The image resolution of the ViperCam filmstream mode is 1920x1080 covering an aspect ratio of 1 to 2.37. The output of the camera is 10bit per pixel. The pixel count happens to be identical with the highest HD resolution.
When Kodak introduced a system to capture 35mm film and record it back out their research suggested that you would need 4096x3112 pixels to truthfully map a frame of film negative into the digital domain. Six times the pixel count than 1920x1080.
These numbers could suggest that film has better resolution than a digital image in the current 1920x1080. It could further lead to the notion that digital would be only visually up to par with film when it was recorded in the so called 4K flavor.
I think that neither one of these ideas are true. A digital image with 1920x1080 resolution on a good projector will look as good if not better in terms of resolution than any 35mm film print you might have seen. Including answer prints that were struck directly from the camera negative.
This statement seems to contradict the numbers cited here earlier. The solution is, that you need indeed 4K to truthfully map film grain. Even though only a very small portion of digital productions have been done at this high resolution. Most of the time digital effects were 2K resolution at some stage of their processing pipeline, and results were usually satisfying.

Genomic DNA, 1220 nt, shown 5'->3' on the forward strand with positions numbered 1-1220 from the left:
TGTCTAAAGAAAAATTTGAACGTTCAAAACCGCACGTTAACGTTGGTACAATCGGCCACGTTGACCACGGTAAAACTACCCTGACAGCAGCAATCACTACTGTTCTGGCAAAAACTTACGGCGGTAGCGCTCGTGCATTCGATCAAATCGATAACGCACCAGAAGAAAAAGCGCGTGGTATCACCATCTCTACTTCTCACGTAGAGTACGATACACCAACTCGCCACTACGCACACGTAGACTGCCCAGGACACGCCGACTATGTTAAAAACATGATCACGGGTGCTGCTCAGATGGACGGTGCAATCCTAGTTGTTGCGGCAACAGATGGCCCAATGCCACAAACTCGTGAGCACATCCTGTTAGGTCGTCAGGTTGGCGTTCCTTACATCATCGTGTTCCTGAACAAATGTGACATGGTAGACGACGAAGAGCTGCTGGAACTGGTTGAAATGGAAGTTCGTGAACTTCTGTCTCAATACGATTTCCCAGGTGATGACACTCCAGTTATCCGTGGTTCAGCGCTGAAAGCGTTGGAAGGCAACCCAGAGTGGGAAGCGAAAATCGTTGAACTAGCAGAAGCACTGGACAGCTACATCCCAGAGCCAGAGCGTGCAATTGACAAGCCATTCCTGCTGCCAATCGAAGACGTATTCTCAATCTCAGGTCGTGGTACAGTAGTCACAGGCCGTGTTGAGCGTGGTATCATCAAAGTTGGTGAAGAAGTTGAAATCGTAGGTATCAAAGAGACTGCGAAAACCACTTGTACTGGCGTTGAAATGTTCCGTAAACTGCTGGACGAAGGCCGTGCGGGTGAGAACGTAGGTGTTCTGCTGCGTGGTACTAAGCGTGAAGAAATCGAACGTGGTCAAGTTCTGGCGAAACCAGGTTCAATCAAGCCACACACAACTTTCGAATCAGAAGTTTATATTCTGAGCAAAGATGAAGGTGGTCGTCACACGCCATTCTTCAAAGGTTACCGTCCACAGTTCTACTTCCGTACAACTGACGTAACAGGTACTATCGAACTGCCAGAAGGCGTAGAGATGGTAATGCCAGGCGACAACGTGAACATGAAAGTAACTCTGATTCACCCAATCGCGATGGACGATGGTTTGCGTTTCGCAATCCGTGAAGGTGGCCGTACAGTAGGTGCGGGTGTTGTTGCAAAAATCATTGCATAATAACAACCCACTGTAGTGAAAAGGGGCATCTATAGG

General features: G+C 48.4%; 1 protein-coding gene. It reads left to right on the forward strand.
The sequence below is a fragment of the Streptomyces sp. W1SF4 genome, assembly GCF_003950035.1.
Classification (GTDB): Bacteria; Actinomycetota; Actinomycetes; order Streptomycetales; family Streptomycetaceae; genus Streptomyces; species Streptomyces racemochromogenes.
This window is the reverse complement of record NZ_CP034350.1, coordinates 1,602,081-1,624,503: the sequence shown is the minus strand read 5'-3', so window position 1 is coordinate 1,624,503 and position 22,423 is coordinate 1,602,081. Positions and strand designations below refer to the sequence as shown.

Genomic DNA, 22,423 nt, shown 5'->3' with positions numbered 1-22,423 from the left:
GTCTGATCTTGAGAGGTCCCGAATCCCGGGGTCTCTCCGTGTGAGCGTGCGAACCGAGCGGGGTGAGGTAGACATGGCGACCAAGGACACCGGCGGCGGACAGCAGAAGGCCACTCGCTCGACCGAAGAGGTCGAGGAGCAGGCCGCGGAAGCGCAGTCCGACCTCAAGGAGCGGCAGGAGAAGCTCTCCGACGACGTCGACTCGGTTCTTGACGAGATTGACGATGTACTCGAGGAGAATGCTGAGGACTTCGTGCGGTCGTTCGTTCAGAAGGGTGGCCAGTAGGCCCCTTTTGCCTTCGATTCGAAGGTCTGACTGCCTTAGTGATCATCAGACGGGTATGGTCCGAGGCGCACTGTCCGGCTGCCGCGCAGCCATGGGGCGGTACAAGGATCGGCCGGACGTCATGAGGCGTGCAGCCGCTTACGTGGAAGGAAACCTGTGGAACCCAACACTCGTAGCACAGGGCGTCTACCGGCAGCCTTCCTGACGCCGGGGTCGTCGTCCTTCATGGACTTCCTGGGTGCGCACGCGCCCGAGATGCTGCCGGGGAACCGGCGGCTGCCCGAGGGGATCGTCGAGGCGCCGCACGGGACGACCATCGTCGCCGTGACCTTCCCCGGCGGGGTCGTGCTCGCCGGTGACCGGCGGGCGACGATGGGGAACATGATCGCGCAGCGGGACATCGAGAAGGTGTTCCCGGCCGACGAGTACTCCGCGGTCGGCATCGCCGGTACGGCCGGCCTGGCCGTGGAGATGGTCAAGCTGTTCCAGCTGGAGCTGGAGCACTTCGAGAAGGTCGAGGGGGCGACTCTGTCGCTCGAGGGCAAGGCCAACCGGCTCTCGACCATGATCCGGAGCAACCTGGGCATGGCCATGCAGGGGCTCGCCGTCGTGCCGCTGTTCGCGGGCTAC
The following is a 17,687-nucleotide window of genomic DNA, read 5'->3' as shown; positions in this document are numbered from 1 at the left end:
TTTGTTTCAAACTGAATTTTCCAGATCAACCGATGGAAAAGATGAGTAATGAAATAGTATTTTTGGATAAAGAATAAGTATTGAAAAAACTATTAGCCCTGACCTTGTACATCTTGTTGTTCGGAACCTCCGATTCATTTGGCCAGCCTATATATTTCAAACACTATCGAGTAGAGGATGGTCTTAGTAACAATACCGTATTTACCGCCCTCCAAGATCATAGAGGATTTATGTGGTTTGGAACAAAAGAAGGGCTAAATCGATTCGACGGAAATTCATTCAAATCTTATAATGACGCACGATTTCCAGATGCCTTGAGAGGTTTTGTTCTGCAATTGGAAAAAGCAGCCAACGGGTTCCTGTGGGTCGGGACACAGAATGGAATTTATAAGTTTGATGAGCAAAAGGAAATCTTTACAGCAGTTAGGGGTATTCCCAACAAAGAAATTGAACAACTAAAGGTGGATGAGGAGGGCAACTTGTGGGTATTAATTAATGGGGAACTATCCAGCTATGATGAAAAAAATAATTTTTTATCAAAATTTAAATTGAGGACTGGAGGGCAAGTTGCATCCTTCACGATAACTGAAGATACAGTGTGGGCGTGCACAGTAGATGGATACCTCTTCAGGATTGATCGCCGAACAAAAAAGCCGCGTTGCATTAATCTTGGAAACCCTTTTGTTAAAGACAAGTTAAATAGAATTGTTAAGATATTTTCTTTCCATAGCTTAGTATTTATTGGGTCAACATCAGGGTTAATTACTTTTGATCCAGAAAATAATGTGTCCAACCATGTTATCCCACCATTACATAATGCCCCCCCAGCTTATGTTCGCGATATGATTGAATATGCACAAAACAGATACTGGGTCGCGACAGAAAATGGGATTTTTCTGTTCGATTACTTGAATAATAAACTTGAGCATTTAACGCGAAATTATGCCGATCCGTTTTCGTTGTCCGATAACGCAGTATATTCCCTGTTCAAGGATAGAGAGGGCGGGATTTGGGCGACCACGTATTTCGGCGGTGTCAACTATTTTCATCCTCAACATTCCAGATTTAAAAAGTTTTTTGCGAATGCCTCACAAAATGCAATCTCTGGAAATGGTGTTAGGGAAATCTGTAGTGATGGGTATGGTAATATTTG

When using a CCD to create images there is no film grain. Instead there is the native noise of the CCD itself. Which of course can be entirely reproduced by the native resolution of the device. Interestingly, it is this native "CCD grain" that get's decimated during the compression that is inherent to a HDCAM/SR workflow that compresses the image via Mpeg4 3 to 1 or 1.5 to 1 in the HQ 880Megabit recording mode.
Film is still superior to digital acquisition in terms of contrast ratio. But the perceived resolution of clean uncompressed digital 1920x1080 is high enough to create a cinematic feeling in the audience.
Datalab, llc's workflow could easily be adopted to higher than 1920x1080 resolutions. Many pieces of the process pipelines would need no change at all. However a 4K approach appears to be a waste of resources in most cases. The gained time and money are better being spent on creative than on technological experiments it seems.
A more helpful application of enhanced resolution would be the concept of a digital ground glass: One could record an extra couple of hundred pixels on each edge of the frame. This would be helpful when reframing would be needed. A file format like OpenEXR could easily carry the 'active' viewing image around it's head information. The benefits of such an approach would be worth the extra efforts and difference in extra amount of data would be carried around.